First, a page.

In her latter years, my mother often seemed to be engaged in an on-going conversation with herself. Her streams of thought flowed like a hidden river, subterranean and unnoticed until a few words bubbled to the surface, spilling over and inviting response.
We were folding freshly laundered towels one afternoon when she surprised me by breaking the companionable silence to announce, “We had Facebook when I was in school.” “What?” I said. “Facebook? There wasn’t any Facebook when you were in school.” “Of course there was,” she said. “We just had another name for it.”
Bemused, I asked if she meant her high school annual, and heard the slight intake of breath that always signaled impatience. “No, we didn’t have those. I just can’t think of the word right now. I’ll think of it.”
She never remembered her word, and I forgot the conversation until recently, when I discovered two autograph albums – one from her sixth grade term, one from her freshman year in high school. They’d been tucked into a box with school programs and report cards, along with a photo of her senior class. Looking at the faces, I remembered the names I often heard while growing up. My mother’s best friend, Lucille Luke, was there, along with Mary Gianni, Helen Hester, Jimmy Loncarich, Vera Gasparovich, Jack Larson.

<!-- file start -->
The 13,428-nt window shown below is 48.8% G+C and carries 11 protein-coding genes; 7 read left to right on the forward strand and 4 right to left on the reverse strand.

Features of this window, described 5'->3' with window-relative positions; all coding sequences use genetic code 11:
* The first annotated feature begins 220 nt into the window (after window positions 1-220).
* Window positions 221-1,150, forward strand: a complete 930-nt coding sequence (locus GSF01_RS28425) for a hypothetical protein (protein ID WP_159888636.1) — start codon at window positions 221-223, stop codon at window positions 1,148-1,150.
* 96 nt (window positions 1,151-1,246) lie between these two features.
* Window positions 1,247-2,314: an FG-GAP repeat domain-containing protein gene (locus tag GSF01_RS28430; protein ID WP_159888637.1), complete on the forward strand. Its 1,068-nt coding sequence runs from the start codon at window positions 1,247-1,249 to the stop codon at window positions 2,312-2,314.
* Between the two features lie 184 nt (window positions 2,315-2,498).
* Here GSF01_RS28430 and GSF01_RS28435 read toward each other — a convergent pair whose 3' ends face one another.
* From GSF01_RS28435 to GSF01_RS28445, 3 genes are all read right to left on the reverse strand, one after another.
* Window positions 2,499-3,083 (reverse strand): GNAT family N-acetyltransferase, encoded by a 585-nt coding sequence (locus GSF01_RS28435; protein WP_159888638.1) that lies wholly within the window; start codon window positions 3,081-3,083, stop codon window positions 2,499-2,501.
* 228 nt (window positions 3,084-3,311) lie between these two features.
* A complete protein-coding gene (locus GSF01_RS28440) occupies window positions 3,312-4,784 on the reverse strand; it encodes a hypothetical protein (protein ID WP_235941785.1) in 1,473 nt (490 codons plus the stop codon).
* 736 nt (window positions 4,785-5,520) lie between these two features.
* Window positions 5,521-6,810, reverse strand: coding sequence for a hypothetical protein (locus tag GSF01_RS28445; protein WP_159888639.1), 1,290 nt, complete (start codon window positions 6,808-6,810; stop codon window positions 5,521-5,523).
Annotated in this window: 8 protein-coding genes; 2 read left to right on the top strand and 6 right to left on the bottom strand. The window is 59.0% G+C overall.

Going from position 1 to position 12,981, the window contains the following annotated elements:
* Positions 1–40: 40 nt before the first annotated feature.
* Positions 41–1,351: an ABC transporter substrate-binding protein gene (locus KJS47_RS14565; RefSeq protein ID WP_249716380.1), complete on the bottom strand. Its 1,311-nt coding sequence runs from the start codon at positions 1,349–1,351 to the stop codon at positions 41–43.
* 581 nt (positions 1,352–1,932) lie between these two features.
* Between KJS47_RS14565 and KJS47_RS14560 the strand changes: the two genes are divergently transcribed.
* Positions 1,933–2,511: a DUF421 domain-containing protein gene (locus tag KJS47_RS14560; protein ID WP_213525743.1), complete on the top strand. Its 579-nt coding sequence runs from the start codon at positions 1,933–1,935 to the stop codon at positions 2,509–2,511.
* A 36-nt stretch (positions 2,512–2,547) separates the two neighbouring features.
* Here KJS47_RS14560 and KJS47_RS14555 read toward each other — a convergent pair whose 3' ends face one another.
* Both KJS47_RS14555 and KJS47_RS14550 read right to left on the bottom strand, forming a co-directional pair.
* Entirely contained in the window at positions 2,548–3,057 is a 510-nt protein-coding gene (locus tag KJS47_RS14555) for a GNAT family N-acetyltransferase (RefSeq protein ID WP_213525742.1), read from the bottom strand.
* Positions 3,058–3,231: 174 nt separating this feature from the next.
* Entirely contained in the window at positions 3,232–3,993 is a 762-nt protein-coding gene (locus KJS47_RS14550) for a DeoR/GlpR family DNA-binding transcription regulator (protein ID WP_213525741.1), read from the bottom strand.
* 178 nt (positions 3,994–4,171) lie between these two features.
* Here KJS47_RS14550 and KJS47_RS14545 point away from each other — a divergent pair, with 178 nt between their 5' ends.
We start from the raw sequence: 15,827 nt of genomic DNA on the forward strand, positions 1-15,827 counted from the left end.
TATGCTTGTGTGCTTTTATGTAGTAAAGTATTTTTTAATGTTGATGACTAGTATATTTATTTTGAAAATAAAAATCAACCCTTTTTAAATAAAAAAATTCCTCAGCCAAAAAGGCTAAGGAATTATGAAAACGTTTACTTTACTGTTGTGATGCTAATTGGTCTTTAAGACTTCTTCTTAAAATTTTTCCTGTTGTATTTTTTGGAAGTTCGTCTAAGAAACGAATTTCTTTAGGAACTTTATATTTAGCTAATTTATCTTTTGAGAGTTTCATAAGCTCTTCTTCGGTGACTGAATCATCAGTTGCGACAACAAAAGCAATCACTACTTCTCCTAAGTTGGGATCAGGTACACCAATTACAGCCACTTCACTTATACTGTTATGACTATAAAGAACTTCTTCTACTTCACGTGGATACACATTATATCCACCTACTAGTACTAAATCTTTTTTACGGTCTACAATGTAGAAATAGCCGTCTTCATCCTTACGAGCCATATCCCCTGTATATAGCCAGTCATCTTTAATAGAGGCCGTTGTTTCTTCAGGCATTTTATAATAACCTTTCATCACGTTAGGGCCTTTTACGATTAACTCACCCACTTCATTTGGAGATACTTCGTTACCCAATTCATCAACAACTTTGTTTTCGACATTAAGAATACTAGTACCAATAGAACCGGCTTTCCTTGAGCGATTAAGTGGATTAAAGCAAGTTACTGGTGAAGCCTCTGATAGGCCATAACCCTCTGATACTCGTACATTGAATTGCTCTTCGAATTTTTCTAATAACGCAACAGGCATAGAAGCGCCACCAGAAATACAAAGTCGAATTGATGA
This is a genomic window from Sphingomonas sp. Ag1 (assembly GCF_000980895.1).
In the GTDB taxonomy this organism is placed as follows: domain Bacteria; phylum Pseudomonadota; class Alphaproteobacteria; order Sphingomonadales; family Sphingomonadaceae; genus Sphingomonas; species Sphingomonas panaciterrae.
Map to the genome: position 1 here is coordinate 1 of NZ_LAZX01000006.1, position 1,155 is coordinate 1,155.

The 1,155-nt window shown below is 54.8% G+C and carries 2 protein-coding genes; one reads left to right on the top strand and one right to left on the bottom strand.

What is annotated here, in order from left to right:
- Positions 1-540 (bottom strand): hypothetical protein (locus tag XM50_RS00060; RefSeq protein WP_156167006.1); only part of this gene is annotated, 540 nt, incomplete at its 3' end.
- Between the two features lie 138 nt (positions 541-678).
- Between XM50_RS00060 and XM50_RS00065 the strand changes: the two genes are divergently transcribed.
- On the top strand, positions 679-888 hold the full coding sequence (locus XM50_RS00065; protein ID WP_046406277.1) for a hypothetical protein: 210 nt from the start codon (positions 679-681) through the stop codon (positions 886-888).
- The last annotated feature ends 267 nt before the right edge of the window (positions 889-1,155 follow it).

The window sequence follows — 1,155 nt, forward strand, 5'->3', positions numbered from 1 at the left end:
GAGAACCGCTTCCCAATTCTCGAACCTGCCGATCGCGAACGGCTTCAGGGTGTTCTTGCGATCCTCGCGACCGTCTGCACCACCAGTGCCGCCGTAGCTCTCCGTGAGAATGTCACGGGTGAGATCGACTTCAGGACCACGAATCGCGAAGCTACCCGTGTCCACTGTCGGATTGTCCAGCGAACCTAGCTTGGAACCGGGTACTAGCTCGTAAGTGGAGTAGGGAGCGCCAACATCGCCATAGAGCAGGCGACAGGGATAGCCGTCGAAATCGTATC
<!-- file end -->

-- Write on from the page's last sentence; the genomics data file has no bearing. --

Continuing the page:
As I thumbed through the albums, the memories and greetings they contained seemed quaint, but touching. Each page contained only one entry. All were dated and signed, about half were in ink, and a few were in the beautiful cursive hand that still defined handwriting when I reached school age.
Autograph books, I thought. That’s what she meant when she said she and her friends had Facebook.
In fact, autograph books have experienced a bit of a renaissance in folklore circles, studied for the poetry they contain. Nearly everyone has heard this bit of folk verse that’s a staple of autograph albums:
Roses are red, violets are blue,
Sugar is sweet, and so are you.
Several humorous variations of the couplet are scattered through Mom’s sixth-grade book.
Violets are blue, violets are yellow,